It’s a long-standing tradition in the islands, but annual school May Day celebrations are slowly disappearing.
The fragrance of fresh cut flowers, Hawaiian music fills the air. It’s that time of year… May Day is Lei Day in Hawaii.
“For years and years, every school that I went to it was always a tradition,” parent Matt Saffery said.
“To me, this is a cultural experience and being in Hawaii, it’s something that we look forward to,” grandparent Gordon Ho said.
“The prep usually takes a couple of months but we feel the May Day program is very important to have because its mainly for the kids and their families,” Nuuanu Elementary School teacher Jill Maeda said.
Now days, the number of schools hosting May Day programs has dropped.
“It was more the time, the energy and the testing, the academic requirements that we have,” Kawananakoa Middle School principal Sandra Ishihara-Shibata said.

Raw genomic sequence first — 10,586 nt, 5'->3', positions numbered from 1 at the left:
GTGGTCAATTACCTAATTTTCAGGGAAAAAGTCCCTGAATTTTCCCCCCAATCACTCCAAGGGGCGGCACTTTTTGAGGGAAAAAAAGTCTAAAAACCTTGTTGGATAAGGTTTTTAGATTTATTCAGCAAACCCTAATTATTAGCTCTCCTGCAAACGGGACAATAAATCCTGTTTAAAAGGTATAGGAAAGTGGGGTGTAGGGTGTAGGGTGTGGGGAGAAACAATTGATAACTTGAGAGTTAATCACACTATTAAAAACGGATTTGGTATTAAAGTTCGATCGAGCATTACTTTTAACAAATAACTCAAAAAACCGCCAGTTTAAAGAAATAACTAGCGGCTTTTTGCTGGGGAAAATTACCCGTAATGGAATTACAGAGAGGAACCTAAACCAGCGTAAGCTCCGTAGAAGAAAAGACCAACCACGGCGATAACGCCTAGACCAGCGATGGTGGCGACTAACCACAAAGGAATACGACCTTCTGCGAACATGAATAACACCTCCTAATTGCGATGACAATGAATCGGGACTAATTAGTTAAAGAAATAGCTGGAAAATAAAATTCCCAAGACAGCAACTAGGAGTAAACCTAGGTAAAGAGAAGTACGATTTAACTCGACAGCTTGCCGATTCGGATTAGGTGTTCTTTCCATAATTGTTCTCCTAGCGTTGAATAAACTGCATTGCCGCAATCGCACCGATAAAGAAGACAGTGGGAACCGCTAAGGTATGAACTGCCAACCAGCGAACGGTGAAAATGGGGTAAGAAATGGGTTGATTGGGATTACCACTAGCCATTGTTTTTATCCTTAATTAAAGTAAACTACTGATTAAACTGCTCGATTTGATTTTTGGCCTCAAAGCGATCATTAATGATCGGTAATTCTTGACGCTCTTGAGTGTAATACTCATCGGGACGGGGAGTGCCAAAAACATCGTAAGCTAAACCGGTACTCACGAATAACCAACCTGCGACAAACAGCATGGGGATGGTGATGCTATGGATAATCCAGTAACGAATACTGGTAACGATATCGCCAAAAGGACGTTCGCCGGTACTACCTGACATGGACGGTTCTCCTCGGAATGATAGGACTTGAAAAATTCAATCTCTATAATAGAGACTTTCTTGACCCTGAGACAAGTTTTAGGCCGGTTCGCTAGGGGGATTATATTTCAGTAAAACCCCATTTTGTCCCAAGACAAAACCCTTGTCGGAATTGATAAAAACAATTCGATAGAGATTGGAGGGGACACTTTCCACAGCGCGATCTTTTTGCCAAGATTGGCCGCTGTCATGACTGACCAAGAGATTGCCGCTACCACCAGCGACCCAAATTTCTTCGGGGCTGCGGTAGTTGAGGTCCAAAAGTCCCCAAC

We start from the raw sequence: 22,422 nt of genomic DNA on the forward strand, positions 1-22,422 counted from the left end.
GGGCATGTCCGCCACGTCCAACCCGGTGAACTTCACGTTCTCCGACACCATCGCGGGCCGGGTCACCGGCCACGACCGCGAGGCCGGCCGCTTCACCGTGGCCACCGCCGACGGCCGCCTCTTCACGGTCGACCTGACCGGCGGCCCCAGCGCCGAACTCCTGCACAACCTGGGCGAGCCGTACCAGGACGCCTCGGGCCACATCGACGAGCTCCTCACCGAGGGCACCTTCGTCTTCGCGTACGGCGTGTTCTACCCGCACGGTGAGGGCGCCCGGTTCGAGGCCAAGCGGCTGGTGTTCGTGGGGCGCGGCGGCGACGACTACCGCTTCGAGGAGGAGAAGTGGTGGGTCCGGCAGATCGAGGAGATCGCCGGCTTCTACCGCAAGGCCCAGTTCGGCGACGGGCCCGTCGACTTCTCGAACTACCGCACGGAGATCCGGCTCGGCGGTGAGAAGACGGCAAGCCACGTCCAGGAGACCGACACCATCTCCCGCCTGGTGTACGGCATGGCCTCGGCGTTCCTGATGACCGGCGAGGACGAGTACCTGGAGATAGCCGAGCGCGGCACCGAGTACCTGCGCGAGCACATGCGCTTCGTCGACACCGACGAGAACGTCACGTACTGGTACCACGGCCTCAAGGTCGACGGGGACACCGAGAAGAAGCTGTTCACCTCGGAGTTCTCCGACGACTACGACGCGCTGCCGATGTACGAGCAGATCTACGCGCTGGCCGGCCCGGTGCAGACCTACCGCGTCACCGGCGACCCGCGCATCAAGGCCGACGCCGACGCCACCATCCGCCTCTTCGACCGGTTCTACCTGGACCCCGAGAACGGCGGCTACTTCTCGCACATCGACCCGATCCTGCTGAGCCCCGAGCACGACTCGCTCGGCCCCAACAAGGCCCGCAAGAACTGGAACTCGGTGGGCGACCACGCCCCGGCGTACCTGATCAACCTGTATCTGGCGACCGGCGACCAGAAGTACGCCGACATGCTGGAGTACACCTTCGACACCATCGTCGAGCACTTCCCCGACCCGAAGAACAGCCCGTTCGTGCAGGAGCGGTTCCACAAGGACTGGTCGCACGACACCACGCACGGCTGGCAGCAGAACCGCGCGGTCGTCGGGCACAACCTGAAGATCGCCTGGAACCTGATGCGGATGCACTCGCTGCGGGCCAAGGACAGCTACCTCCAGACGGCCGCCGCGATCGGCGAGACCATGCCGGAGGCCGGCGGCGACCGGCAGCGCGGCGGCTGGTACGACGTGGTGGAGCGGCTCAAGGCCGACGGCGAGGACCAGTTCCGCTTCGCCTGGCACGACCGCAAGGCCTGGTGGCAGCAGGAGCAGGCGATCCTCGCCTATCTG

It’s been 20 years since Kawananakoa Middle School had a May Day. School officials say they rather keep the kids focused on their education and other activities that include all of the students.
“What we’ll do is we will have all the students participate and plant 24 Native Hawaiian trees and that is going to be our second phase of beautifying our campus,” Ishihara=Shibata said.
Meanwhile, the added time, prep, and cost of participating in May Day and being named on the court, appears to be falling on the shoulders of parents and PTSA.
“The parents do and we try to use things like aloha attire and shirts and sometimes we use our school shirts as well just to keep the cost down,” Maeda said.
Kawananakoa’s tree planting event is scheduled for next Friday.